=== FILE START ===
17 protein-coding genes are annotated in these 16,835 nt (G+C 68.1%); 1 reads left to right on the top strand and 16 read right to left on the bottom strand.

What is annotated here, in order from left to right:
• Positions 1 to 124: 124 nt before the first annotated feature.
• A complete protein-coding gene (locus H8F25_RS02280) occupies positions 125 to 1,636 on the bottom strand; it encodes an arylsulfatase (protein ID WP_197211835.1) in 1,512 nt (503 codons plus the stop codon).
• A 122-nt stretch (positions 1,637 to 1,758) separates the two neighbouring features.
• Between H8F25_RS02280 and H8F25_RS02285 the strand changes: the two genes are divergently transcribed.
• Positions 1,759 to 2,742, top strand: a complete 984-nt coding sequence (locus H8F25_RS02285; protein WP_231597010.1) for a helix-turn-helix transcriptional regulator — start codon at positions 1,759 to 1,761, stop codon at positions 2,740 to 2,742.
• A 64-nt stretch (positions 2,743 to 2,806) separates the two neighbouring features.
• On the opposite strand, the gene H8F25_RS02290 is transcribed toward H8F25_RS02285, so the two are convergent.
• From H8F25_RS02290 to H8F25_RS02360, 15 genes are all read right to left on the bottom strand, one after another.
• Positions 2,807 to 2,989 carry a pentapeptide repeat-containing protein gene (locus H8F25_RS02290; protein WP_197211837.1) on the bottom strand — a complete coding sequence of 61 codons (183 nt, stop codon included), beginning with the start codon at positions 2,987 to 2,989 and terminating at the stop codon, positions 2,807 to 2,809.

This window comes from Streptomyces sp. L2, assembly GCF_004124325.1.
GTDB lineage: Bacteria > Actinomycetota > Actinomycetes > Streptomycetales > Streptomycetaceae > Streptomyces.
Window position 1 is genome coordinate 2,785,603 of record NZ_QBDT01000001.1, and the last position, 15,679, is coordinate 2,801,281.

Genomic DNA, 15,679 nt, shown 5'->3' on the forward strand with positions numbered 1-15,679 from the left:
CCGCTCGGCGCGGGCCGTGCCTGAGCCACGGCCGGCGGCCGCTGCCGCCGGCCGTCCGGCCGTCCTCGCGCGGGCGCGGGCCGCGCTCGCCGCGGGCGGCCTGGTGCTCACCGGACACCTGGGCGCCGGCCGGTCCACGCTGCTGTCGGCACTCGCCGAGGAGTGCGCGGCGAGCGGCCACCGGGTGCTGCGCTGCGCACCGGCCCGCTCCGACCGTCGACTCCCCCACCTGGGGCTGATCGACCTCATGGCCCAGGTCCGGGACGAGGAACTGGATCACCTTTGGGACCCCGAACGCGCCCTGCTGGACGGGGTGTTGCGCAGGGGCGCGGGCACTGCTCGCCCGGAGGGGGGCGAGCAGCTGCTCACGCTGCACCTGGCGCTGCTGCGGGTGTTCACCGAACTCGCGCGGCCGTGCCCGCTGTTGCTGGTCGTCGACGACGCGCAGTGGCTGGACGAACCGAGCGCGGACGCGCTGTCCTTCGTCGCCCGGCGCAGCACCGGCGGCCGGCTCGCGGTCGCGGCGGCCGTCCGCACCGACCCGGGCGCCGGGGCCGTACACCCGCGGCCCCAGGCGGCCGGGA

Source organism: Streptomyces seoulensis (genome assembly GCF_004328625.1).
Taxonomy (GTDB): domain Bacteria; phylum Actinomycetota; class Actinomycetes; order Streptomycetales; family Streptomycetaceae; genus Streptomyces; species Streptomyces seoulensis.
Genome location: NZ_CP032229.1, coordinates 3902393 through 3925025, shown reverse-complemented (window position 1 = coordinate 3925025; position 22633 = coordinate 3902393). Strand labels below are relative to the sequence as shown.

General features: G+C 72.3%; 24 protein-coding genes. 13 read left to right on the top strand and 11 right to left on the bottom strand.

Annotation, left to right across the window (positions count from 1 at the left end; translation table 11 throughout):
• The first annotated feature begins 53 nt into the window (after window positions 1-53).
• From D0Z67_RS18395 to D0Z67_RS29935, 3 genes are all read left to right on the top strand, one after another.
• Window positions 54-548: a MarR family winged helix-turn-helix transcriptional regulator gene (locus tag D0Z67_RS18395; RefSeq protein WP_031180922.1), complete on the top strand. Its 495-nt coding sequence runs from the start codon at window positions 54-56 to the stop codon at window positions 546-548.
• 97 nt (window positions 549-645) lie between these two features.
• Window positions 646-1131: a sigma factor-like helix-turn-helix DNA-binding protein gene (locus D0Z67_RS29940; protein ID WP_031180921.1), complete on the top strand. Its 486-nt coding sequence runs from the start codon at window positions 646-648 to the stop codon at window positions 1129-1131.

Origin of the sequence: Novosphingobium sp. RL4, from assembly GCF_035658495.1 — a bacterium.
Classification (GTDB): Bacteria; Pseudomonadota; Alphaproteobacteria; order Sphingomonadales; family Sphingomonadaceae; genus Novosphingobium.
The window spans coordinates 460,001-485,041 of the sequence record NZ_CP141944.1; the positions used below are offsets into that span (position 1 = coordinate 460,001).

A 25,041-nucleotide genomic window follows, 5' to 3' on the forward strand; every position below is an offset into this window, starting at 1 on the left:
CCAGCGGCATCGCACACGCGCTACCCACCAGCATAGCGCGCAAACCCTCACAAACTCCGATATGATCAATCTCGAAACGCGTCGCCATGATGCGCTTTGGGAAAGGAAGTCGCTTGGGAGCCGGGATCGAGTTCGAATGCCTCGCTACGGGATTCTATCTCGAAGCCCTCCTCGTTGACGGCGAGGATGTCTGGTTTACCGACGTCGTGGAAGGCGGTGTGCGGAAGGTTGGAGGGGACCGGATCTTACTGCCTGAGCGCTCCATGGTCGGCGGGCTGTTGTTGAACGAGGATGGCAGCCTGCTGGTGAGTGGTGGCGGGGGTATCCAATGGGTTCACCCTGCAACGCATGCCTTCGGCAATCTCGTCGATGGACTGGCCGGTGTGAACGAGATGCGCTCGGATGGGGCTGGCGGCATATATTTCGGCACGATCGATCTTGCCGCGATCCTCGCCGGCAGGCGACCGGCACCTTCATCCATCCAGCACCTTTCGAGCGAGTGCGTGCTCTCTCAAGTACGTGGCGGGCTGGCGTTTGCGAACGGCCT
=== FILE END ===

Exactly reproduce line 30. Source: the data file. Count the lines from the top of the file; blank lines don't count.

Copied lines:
A 25,041-nucleotide genomic window follows, 5' to 3' on the forward strand; every position below is an offset into this window, starting at 1 on the left: